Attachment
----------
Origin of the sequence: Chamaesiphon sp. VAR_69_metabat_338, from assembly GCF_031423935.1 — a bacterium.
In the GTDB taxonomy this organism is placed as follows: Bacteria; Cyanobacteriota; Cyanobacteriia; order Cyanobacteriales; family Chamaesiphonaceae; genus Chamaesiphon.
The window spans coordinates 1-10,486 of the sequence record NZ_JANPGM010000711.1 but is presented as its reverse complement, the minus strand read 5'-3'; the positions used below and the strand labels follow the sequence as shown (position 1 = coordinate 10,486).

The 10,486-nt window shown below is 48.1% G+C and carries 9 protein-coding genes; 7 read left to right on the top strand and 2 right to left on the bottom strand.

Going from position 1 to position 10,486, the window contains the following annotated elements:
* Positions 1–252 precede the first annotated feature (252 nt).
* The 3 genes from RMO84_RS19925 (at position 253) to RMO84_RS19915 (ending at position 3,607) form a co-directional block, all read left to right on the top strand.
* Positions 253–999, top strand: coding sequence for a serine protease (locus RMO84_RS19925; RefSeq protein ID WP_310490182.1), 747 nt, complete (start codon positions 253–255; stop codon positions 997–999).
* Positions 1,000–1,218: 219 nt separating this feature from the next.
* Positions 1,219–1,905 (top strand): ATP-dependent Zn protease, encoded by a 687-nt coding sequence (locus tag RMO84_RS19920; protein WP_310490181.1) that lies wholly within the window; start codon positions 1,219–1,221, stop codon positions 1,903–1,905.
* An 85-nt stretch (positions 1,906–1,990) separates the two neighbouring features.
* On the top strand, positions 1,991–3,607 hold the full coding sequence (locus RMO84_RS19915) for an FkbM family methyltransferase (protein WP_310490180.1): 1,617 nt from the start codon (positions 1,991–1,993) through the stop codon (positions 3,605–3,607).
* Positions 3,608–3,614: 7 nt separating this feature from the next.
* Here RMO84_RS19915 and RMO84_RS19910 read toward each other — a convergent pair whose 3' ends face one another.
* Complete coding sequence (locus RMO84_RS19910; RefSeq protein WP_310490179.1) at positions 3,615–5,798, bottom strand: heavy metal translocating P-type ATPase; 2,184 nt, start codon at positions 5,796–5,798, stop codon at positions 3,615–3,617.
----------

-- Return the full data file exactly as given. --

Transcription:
Origin of the sequence: Chamaesiphon sp. VAR_69_metabat_338, from assembly GCF_031423935.1 — a bacterium.
In the GTDB taxonomy this organism is placed as follows: Bacteria; Cyanobacteriota; Cyanobacteriia; order Cyanobacteriales; family Chamaesiphonaceae; genus Chamaesiphon.
The window spans coordinates 1-10,486 of the sequence record NZ_JANPGM010000711.1 but is presented as its reverse complement, the minus strand read 5'-3'; the positions used below and the strand labels follow the sequence as shown (position 1 = coordinate 10,486).

The 10,486-nt window shown below is 48.1% G+C and carries 9 protein-coding genes; 7 read left to right on the top strand and 2 right to left on the bottom strand.

Going from position 1 to position 10,486, the window contains the following annotated elements:
* Positions 1–252 precede the first annotated feature (252 nt).
* The 3 genes from RMO84_RS19925 (at position 253) to RMO84_RS19915 (ending at position 3,607) form a co-directional block, all read left to right on the top strand.
* Positions 253–999, top strand: coding sequence for a serine protease (locus RMO84_RS19925; RefSeq protein ID WP_310490182.1), 747 nt, complete (start codon positions 253–255; stop codon positions 997–999).
* Positions 1,000–1,218: 219 nt separating this feature from the next.
* Positions 1,219–1,905 (top strand): ATP-dependent Zn protease, encoded by a 687-nt coding sequence (locus tag RMO84_RS19920; protein WP_310490181.1) that lies wholly within the window; start codon positions 1,219–1,221, stop codon positions 1,903–1,905.
* An 85-nt stretch (positions 1,906–1,990) separates the two neighbouring features.
* On the top strand, positions 1,991–3,607 hold the full coding sequence (locus RMO84_RS19915) for an FkbM family methyltransferase (protein WP_310490180.1): 1,617 nt from the start codon (positions 1,991–1,993) through the stop codon (positions 3,605–3,607).
* Positions 3,608–3,614: 7 nt separating this feature from the next.
* Here RMO84_RS19915 and RMO84_RS19910 read toward each other — a convergent pair whose 3' ends face one another.
* Complete coding sequence (locus RMO84_RS19910; RefSeq protein WP_310490179.1) at positions 3,615–5,798, bottom strand: heavy metal translocating P-type ATPase; 2,184 nt, start codon at positions 5,796–5,798, stop codon at positions 3,615–3,617.